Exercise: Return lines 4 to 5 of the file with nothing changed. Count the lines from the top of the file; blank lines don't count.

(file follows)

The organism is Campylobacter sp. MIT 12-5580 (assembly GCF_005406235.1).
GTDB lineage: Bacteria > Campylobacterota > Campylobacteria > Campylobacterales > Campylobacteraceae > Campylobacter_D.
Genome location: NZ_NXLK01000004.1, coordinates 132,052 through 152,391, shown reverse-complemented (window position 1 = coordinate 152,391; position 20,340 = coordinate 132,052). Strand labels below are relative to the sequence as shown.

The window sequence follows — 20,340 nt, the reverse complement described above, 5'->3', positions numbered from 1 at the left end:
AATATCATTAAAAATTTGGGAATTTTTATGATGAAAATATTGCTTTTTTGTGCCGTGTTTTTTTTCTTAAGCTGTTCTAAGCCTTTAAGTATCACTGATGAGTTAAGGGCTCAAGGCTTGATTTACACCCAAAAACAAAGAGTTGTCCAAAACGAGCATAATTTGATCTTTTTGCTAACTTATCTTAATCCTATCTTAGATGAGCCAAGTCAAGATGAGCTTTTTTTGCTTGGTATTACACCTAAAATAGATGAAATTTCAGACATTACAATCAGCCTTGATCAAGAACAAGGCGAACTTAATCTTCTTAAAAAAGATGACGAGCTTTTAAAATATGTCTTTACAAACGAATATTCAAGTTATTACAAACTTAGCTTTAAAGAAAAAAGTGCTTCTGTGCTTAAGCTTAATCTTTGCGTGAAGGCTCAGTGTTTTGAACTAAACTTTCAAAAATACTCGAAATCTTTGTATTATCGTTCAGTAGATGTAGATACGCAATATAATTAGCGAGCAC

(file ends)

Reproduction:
The window sequence follows — 20,340 nt, the reverse complement described above, 5'->3', positions numbered from 1 at the left end:
AATATCATTAAAAATTTGGGAATTTTTATGATGAAAATATTGCTTTTTTGTGCCGTGTTTTTTTTCTTAAGCTGTTCTAAGCCTTTAAGTATCACTGATGAGTTAAGGGCTCAAGGCTTGATTTACACCCAAAAACAAAGAGTTGTCCAAAACGAGCATAATTTGATCTTTTTGCTAACTTATCTTAATCCTATCTTAGATGAGCCAAGTCAAGATGAGCTTTTTTTGCTTGGTATTACACCTAAAATAGATGAAATTTCAGACATTACAATCAGCCTTGATCAAGAACAAGGCGAACTTAATCTTCTTAAAAAAGATGACGAGCTTTTAAAATATGTCTTTACAAACGAATATTCAAGTTATTACAAACTTAGCTTTAAAGAAAAAAGTGCTTCTGTGCTTAAGCTTAATCTTTGCGTGAAGGCTCAGTGTTTTGAACTAAACTTTCAAAAATACTCGAAATCTTTGTATTATCGTTCAGTAGATGTAGATACGCAATATAATTAGCGAGCAC